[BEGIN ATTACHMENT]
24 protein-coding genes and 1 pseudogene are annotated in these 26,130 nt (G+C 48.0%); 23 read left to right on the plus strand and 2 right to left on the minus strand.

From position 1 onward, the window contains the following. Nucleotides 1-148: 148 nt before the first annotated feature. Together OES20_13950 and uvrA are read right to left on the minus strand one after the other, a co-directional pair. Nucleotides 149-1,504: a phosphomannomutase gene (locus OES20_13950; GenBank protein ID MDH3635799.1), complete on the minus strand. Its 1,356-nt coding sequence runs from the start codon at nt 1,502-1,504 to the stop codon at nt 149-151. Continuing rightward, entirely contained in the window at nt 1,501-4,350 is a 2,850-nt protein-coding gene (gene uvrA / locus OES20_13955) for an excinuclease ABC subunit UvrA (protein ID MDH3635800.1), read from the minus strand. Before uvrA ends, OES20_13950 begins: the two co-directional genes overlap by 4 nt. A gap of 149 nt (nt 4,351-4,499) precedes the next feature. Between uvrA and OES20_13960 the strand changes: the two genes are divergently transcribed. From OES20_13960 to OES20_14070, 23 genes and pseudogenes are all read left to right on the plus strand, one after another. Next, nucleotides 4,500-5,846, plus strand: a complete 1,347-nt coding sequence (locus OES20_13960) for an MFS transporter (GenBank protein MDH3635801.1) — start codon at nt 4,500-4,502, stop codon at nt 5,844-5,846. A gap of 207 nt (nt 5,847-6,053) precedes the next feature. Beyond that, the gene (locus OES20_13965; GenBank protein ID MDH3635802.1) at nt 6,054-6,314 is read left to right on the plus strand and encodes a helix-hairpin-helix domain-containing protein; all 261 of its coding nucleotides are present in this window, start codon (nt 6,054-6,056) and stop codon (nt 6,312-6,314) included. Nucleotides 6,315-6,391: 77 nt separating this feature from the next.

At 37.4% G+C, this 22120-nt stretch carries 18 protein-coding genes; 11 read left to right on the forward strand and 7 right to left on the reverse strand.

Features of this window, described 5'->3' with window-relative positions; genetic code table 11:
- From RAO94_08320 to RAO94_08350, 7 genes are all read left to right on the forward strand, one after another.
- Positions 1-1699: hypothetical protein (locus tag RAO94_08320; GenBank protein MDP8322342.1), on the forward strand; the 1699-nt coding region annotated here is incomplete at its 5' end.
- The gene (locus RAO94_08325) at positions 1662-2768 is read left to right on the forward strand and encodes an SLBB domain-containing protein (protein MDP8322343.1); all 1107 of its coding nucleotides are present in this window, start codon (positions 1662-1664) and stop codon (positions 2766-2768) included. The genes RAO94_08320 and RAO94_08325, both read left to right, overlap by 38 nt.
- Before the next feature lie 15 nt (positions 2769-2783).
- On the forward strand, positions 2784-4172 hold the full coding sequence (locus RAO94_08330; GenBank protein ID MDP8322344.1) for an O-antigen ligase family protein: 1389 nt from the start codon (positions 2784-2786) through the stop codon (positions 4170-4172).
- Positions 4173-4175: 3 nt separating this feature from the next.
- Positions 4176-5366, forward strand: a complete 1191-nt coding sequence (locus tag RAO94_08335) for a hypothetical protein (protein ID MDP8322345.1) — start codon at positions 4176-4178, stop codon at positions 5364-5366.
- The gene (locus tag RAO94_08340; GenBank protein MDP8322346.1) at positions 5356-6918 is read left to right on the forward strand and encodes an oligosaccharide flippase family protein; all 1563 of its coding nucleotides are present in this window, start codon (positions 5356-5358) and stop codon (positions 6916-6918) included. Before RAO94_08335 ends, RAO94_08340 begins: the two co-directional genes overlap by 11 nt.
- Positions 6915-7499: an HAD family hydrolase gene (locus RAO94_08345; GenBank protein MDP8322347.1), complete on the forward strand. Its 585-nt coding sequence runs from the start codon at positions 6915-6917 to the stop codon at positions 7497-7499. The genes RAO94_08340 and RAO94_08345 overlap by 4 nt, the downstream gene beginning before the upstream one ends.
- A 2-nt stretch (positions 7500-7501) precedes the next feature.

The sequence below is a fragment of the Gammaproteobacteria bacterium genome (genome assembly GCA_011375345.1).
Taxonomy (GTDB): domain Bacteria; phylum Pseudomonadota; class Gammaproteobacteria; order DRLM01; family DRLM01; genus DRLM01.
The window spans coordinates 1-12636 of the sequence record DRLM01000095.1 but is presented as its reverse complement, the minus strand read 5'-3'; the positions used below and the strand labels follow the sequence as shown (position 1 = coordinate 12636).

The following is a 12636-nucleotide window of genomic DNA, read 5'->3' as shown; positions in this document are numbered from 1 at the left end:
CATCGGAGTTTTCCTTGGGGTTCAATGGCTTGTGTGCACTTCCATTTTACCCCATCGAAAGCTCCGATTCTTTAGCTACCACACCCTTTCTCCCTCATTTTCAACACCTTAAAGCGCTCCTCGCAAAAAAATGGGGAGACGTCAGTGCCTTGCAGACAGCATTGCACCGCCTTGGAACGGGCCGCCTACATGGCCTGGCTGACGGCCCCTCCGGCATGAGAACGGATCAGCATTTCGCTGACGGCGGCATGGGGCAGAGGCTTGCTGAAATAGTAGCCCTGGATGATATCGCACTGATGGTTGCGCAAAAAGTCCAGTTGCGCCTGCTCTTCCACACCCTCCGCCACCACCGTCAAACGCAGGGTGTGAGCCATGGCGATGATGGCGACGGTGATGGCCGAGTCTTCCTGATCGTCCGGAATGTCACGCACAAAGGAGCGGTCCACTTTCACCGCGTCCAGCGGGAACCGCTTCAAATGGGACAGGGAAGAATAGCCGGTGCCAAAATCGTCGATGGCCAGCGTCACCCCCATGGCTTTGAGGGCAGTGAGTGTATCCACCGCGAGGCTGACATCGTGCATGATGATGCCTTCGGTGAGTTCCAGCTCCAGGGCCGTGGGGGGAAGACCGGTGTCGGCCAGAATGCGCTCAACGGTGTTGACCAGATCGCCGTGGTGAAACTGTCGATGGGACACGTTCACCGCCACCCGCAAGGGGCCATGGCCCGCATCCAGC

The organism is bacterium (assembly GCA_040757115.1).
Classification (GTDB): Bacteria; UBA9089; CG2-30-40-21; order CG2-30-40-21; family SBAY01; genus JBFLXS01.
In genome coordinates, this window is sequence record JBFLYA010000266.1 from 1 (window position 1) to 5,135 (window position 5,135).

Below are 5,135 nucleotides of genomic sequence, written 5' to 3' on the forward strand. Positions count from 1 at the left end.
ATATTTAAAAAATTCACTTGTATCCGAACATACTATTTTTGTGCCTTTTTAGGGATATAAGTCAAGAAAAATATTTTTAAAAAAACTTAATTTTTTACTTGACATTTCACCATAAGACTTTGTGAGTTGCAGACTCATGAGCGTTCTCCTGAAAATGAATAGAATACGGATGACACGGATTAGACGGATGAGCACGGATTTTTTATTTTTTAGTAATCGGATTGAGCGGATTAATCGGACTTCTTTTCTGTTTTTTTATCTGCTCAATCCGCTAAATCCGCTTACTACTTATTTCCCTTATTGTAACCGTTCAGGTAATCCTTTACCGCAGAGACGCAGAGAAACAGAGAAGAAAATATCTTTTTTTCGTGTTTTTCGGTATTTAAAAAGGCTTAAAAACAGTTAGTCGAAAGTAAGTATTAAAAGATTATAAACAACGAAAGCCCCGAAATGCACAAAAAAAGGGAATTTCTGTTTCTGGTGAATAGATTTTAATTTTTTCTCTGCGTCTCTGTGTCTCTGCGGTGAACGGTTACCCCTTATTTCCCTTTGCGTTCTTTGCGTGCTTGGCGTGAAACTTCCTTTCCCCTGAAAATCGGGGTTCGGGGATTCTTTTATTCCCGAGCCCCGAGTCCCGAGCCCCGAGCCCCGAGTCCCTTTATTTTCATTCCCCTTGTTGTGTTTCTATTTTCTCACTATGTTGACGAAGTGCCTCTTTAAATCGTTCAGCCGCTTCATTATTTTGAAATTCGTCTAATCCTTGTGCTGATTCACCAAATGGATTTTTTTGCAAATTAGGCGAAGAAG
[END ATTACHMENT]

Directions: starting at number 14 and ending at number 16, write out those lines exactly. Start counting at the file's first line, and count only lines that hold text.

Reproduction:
- A 2-nt stretch (positions 7500-7501) precedes the next feature.

The sequence below is a fragment of the Gammaproteobacteria bacterium genome (genome assembly GCA_011375345.1).
Taxonomy (GTDB): domain Bacteria; phylum Pseudomonadota; class Gammaproteobacteria; order DRLM01; family DRLM01; genus DRLM01.